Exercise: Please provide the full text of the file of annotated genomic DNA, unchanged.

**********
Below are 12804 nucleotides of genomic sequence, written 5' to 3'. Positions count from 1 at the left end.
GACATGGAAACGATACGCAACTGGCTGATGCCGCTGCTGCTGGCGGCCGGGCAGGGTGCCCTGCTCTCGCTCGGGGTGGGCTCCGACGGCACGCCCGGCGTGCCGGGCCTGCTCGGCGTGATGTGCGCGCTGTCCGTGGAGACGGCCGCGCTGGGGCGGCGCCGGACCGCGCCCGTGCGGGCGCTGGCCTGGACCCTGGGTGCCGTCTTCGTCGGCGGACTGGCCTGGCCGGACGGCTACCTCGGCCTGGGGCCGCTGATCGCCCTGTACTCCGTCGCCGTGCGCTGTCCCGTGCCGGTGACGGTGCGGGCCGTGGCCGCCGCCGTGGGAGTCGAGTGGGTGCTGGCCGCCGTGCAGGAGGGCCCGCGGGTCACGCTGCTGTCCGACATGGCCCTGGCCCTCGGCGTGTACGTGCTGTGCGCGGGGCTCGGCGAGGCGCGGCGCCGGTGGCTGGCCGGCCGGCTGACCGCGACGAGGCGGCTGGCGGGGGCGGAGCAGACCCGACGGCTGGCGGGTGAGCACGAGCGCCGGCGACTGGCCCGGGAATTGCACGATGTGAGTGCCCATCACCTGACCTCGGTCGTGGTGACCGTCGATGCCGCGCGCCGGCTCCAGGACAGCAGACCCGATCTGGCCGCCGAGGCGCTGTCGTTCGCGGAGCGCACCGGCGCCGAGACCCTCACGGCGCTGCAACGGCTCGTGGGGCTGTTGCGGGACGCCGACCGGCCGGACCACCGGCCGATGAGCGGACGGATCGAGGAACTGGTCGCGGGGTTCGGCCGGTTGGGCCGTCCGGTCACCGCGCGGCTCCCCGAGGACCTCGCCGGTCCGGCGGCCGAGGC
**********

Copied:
Below are 12804 nucleotides of genomic sequence, written 5' to 3'. Positions count from 1 at the left end.
GACATGGAAACGATACGCAACTGGCTGATGCCGCTGCTGCTGGCGGCCGGGCAGGGTGCCCTGCTCTCGCTCGGGGTGGGCTCCGACGGCACGCCCGGCGTGCCGGGCCTGCTCGGCGTGATGTGCGCGCTGTCCGTGGAGACGGCCGCGCTGGGGCGGCGCCGGACCGCGCCCGTGCGGGCGCTGGCCTGGACCCTGGGTGCCGTCTTCGTCGGCGGACTGGCCTGGCCGGACGGCTACCTCGGCCTGGGGCCGCTGATCGCCCTGTACTCCGTCGCCGTGCGCTGTCCCGTGCCGGTGACGGTGCGGGCCGTGGCCGCCGCCGTGGGAGTCGAGTGGGTGCTGGCCGCCGTGCAGGAGGGCCCGCGGGTCACGCTGCTGTCCGACATGGCCCTGGCCCTCGGCGTGTACGTGCTGTGCGCGGGGCTCGGCGAGGCGCGGCGCCGGTGGCTGGCCGGCCGGCTGACCGCGACGAGGCGGCTGGCGGGGGCGGAGCAGACCCGACGGCTGGCGGGTGAGCACGAGCGCCGGCGACTGGCCCGGGAATTGCACGATGTGAGTGCCCATCACCTGACCTCGGTCGTGGTGACCGTCGATGCCGCGCGCCGGCTCCAGGACAGCAGACCCGATCTGGCCGCCGAGGCGCTGTCGTTCGCGGAGCGCACCGGCGCCGAGACCCTCACGGCGCTGCAACGGCTCGTGGGGCTGTTGCGGGACGCCGACCGGCCGGACCACCGGCCGATGAGCGGACGGATCGAGGAACTGGTCGCGGGGTTCGGCCGGTTGGGCCGTCCGGTCACCGCGCGGCTCCCCGAGGACCTCGCCGGTCCGGCGGCCGAGGC